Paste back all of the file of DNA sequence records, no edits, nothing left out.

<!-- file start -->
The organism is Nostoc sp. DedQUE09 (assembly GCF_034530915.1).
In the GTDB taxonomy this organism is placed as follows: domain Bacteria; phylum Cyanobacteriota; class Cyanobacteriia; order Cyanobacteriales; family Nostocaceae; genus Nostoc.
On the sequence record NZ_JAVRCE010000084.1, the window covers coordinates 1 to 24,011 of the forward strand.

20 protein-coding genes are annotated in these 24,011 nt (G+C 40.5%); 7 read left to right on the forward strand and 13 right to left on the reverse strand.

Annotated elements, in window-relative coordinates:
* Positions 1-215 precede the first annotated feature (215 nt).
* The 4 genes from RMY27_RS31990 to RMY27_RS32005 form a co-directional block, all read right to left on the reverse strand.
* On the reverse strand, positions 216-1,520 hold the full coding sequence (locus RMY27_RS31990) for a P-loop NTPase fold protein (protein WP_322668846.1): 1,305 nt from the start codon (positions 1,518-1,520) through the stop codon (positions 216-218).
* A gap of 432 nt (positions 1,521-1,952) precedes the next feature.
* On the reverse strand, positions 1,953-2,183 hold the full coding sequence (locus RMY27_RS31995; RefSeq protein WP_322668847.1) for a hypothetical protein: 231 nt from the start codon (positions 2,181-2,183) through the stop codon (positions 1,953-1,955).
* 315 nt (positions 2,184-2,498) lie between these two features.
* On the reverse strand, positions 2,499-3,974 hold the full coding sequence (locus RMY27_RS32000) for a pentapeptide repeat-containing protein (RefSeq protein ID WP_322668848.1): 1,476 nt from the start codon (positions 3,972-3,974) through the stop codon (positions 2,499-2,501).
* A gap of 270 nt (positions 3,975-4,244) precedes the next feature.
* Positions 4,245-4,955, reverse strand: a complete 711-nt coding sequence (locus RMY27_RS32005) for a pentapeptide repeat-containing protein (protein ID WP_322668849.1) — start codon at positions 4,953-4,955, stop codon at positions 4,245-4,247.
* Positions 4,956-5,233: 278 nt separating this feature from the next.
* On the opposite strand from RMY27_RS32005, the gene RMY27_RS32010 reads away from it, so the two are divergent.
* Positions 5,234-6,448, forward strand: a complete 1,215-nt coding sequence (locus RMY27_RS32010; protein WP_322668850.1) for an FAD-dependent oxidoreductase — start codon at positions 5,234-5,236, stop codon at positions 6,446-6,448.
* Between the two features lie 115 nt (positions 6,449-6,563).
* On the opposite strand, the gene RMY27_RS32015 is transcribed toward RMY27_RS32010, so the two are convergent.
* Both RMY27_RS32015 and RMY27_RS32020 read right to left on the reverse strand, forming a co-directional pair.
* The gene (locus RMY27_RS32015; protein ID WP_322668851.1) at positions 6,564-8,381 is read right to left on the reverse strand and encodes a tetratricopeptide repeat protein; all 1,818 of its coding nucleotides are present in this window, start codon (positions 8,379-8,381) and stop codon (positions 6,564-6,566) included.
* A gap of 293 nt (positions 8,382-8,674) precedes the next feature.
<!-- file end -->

The organism is Nostoc sp. DedQUE09 (assembly GCF_034530915.1).
In the GTDB taxonomy this organism is placed as follows: domain Bacteria; phylum Cyanobacteriota; class Cyanobacteriia; order Cyanobacteriales; family Nostocaceae; genus Nostoc.
On the sequence record NZ_JAVRCE010000084.1, the window covers coordinates 1 to 24,011 of the forward strand.

20 protein-coding genes are annotated in these 24,011 nt (G+C 40.5%); 7 read left to right on the forward strand and 13 right to left on the reverse strand.

Annotated elements, in window-relative coordinates:
* Positions 1-215 precede the first annotated feature (215 nt).
* The 4 genes from RMY27_RS31990 to RMY27_RS32005 form a co-directional block, all read right to left on the reverse strand.
* On the reverse strand, positions 216-1,520 hold the full coding sequence (locus RMY27_RS31990) for a P-loop NTPase fold protein (protein WP_322668846.1): 1,305 nt from the start codon (positions 1,518-1,520) through the stop codon (positions 216-218).
* A gap of 432 nt (positions 1,521-1,952) precedes the next feature.
* On the reverse strand, positions 1,953-2,183 hold the full coding sequence (locus RMY27_RS31995; RefSeq protein WP_322668847.1) for a hypothetical protein: 231 nt from the start codon (positions 2,181-2,183) through the stop codon (positions 1,953-1,955).
* 315 nt (positions 2,184-2,498) lie between these two features.
* On the reverse strand, positions 2,499-3,974 hold the full coding sequence (locus RMY27_RS32000) for a pentapeptide repeat-containing protein (RefSeq protein ID WP_322668848.1): 1,476 nt from the start codon (positions 3,972-3,974) through the stop codon (positions 2,499-2,501).
* A gap of 270 nt (positions 3,975-4,244) precedes the next feature.
* Positions 4,245-4,955, reverse strand: a complete 711-nt coding sequence (locus RMY27_RS32005) for a pentapeptide repeat-containing protein (protein ID WP_322668849.1) — start codon at positions 4,953-4,955, stop codon at positions 4,245-4,247.
* Positions 4,956-5,233: 278 nt separating this feature from the next.
* On the opposite strand from RMY27_RS32005, the gene RMY27_RS32010 reads away from it, so the two are divergent.
* Positions 5,234-6,448, forward strand: a complete 1,215-nt coding sequence (locus RMY27_RS32010; protein WP_322668850.1) for an FAD-dependent oxidoreductase — start codon at positions 5,234-5,236, stop codon at positions 6,446-6,448.
* Between the two features lie 115 nt (positions 6,449-6,563).
* On the opposite strand, the gene RMY27_RS32015 is transcribed toward RMY27_RS32010, so the two are convergent.
* Both RMY27_RS32015 and RMY27_RS32020 read right to left on the reverse strand, forming a co-directional pair.
* The gene (locus RMY27_RS32015; protein ID WP_322668851.1) at positions 6,564-8,381 is read right to left on the reverse strand and encodes a tetratricopeptide repeat protein; all 1,818 of its coding nucleotides are present in this window, start codon (positions 8,379-8,381) and stop codon (positions 6,564-6,566) included.
* A gap of 293 nt (positions 8,382-8,674) precedes the next feature.